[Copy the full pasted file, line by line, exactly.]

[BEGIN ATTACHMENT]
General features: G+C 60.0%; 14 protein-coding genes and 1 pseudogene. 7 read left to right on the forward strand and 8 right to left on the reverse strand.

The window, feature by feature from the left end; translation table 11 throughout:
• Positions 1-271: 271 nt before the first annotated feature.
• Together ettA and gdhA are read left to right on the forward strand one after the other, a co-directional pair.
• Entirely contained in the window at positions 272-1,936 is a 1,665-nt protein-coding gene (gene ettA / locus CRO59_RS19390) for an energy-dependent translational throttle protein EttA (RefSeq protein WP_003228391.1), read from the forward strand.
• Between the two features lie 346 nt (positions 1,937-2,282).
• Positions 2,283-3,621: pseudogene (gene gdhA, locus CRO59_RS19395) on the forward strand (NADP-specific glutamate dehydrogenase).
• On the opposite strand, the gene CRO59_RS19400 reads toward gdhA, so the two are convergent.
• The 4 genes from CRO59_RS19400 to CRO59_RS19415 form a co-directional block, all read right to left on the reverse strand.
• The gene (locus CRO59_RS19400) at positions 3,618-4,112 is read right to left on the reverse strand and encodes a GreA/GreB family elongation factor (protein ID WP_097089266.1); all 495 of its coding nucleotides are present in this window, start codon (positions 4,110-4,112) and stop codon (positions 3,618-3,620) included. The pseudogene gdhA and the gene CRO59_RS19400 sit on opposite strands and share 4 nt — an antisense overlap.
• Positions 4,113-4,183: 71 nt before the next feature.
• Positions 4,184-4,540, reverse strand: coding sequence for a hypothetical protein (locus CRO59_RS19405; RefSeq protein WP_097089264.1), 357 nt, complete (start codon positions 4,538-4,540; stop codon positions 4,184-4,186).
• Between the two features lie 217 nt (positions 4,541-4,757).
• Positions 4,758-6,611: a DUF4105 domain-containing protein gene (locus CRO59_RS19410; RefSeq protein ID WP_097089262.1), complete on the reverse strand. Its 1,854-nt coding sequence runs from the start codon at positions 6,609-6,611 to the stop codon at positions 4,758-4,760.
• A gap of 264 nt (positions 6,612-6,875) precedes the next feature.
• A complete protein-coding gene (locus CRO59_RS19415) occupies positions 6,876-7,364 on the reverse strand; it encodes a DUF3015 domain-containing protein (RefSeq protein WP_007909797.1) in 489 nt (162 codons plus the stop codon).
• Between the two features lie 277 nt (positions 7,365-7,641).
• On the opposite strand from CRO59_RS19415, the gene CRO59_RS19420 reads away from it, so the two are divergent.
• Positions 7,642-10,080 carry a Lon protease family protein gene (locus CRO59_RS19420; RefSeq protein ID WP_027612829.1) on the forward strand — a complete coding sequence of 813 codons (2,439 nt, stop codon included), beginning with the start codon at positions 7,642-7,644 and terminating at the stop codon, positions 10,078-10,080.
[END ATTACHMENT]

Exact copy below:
General features: G+C 60.0%; 14 protein-coding genes and 1 pseudogene. 7 read left to right on the forward strand and 8 right to left on the reverse strand.

The window, feature by feature from the left end; translation table 11 throughout:
• Positions 1-271: 271 nt before the first annotated feature.
• Together ettA and gdhA are read left to right on the forward strand one after the other, a co-directional pair.
• Entirely contained in the window at positions 272-1,936 is a 1,665-nt protein-coding gene (gene ettA / locus CRO59_RS19390) for an energy-dependent translational throttle protein EttA (RefSeq protein WP_003228391.1), read from the forward strand.
• Between the two features lie 346 nt (positions 1,937-2,282).
• Positions 2,283-3,621: pseudogene (gene gdhA, locus CRO59_RS19395) on the forward strand (NADP-specific glutamate dehydrogenase).
• On the opposite strand, the gene CRO59_RS19400 reads toward gdhA, so the two are convergent.
• The 4 genes from CRO59_RS19400 to CRO59_RS19415 form a co-directional block, all read right to left on the reverse strand.
• The gene (locus CRO59_RS19400) at positions 3,618-4,112 is read right to left on the reverse strand and encodes a GreA/GreB family elongation factor (protein ID WP_097089266.1); all 495 of its coding nucleotides are present in this window, start codon (positions 4,110-4,112) and stop codon (positions 3,618-3,620) included. The pseudogene gdhA and the gene CRO59_RS19400 sit on opposite strands and share 4 nt — an antisense overlap.
• Positions 4,113-4,183: 71 nt before the next feature.
• Positions 4,184-4,540, reverse strand: coding sequence for a hypothetical protein (locus CRO59_RS19405; RefSeq protein WP_097089264.1), 357 nt, complete (start codon positions 4,538-4,540; stop codon positions 4,184-4,186).
• Between the two features lie 217 nt (positions 4,541-4,757).
• Positions 4,758-6,611: a DUF4105 domain-containing protein gene (locus CRO59_RS19410; RefSeq protein ID WP_097089262.1), complete on the reverse strand. Its 1,854-nt coding sequence runs from the start codon at positions 6,609-6,611 to the stop codon at positions 4,758-4,760.
• A gap of 264 nt (positions 6,612-6,875) precedes the next feature.
• A complete protein-coding gene (locus CRO59_RS19415) occupies positions 6,876-7,364 on the reverse strand; it encodes a DUF3015 domain-containing protein (RefSeq protein WP_007909797.1) in 489 nt (162 codons plus the stop codon).
• Between the two features lie 277 nt (positions 7,365-7,641).
• On the opposite strand from CRO59_RS19415, the gene CRO59_RS19420 reads away from it, so the two are divergent.
• Positions 7,642-10,080 carry a Lon protease family protein gene (locus CRO59_RS19420; RefSeq protein ID WP_027612829.1) on the forward strand — a complete coding sequence of 813 codons (2,439 nt, stop codon included), beginning with the start codon at positions 7,642-7,644 and terminating at the stop codon, positions 10,078-10,080.